Computer Misuse Act

3 June 2016 at 9:29am
It's relatively common for incident response teams, in scanning the web for information about threats to their constituencies, to come across dumps of usernames and passwords. Even if the team can work out which service these refer to [*], it's seldom clear whether they are the result of current phishing campaigns, information left over from years ago, or even fake details published by intruders who want to inflate their claims.
15 January 2015 at 12:15pm
"Is scanning lawful?" sounds as if it ought to be a straightforward question with a simple answer. However investigating it turns out to be a good illustration of how tricky it is to apply real-world analogies to the Internet, and the very different results that different countries' legislators (and courts) can come up with when they try.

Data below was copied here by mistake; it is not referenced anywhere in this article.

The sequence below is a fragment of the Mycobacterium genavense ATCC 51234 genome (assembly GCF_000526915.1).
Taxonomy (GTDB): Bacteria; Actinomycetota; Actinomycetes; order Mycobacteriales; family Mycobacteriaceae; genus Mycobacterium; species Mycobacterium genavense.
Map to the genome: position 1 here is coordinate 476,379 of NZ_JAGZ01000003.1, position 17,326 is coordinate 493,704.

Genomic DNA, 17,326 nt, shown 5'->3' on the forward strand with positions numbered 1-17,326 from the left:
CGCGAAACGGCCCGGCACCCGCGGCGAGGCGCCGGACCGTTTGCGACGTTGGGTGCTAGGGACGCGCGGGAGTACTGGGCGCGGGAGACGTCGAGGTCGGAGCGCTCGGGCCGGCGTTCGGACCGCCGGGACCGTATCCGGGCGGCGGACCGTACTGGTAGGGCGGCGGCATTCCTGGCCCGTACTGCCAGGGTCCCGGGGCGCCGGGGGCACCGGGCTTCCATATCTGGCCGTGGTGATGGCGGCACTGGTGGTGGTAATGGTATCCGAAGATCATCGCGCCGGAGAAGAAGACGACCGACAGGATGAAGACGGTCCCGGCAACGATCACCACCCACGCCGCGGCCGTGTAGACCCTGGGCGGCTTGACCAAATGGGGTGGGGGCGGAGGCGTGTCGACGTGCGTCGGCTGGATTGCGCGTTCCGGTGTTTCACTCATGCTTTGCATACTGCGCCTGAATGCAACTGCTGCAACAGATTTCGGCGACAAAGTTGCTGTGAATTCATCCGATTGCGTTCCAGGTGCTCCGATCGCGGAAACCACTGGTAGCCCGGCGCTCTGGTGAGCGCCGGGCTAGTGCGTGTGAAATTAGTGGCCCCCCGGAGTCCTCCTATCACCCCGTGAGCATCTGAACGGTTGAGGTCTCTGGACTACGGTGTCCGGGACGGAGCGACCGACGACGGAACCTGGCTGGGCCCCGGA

5 August 2013 at 11:24am
The EU has finally adopted a new Directive on attacks against information systems, first proposed in 2010. The Directive will require Member States, within two years, to ensure they meet its requirements on
17 October 2012 at 1:22pm
Malicious software, generally shortened to malware, is involved in a wide variety of security incidents, from botnets and phishing to industrial sabotage. Analysing what malware does and how it can be detected, neutralised and removed from infected computers is an important part of keeping networks and computers secure.
PB/INFO/005 Please note that this factsheet is written with no legal expertise and that no-one should take any action based solely on its content.  In particular, readers outside England and Wales may be subject to different legal systems.
This is JANET(UK)’s response to the All Party Internet Group's enquiry into the Computer Misuse Act 1990.
6 June 2012 at 11:51am
The  European Commission seems to be revisiting ground covered by the UK’s 2006 amendment to the Computer Misuse Act, attempting to criminalise certain acts relating to devices/tools used for committing offences against information systems. The problem is that many computer programs – for example for identifying vulnerable computers, monitoring wireless networks or testing password strength – can be at least as valuable to those trying to secure networks and computers as to those trying to compromise them.
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